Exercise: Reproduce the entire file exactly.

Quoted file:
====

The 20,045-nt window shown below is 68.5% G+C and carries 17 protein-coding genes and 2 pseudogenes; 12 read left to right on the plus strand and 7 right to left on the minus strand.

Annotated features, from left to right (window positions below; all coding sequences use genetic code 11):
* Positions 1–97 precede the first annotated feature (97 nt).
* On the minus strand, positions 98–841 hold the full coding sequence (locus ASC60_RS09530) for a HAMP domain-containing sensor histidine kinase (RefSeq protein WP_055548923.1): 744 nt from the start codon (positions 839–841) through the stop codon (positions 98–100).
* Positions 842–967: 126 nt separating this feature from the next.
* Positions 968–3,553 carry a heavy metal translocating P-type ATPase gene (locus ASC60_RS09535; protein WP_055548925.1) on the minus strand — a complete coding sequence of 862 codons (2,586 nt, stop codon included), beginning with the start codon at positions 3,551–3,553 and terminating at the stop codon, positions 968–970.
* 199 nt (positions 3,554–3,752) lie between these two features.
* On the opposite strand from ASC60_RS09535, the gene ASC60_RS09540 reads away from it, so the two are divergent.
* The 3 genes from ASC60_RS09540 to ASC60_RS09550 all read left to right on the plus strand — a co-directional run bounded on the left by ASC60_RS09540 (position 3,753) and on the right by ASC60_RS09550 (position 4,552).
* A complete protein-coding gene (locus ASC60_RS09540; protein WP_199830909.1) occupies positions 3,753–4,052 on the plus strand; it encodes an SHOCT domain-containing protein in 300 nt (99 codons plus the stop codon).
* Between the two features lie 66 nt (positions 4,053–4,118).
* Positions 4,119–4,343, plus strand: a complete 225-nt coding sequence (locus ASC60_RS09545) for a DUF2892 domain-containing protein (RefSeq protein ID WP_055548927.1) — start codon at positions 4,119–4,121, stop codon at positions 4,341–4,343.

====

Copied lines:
The 20,045-nt window shown below is 68.5% G+C and carries 17 protein-coding genes and 2 pseudogenes; 12 read left to right on the plus strand and 7 right to left on the minus strand.

Annotated features, from left to right (window positions below; all coding sequences use genetic code 11):
* Positions 1–97 precede the first annotated feature (97 nt).
* On the minus strand, positions 98–841 hold the full coding sequence (locus ASC60_RS09530) for a HAMP domain-containing sensor histidine kinase (RefSeq protein WP_055548923.1): 744 nt from the start codon (positions 839–841) through the stop codon (positions 98–100).
* Positions 842–967: 126 nt separating this feature from the next.
* Positions 968–3,553 carry a heavy metal translocating P-type ATPase gene (locus ASC60_RS09535; protein WP_055548925.1) on the minus strand — a complete coding sequence of 862 codons (2,586 nt, stop codon included), beginning with the start codon at positions 3,551–3,553 and terminating at the stop codon, positions 968–970.
* 199 nt (positions 3,554–3,752) lie between these two features.
* On the opposite strand from ASC60_RS09535, the gene ASC60_RS09540 reads away from it, so the two are divergent.
* The 3 genes from ASC60_RS09540 to ASC60_RS09550 all read left to right on the plus strand — a co-directional run bounded on the left by ASC60_RS09540 (position 3,753) and on the right by ASC60_RS09550 (position 4,552).
* A complete protein-coding gene (locus ASC60_RS09540; protein WP_199830909.1) occupies positions 3,753–4,052 on the plus strand; it encodes an SHOCT domain-containing protein in 300 nt (99 codons plus the stop codon).
* Between the two features lie 66 nt (positions 4,053–4,118).
* Positions 4,119–4,343, plus strand: a complete 225-nt coding sequence (locus ASC60_RS09545) for a DUF2892 domain-containing protein (RefSeq protein ID WP_055548927.1) — start codon at positions 4,119–4,121, stop codon at positions 4,341–4,343.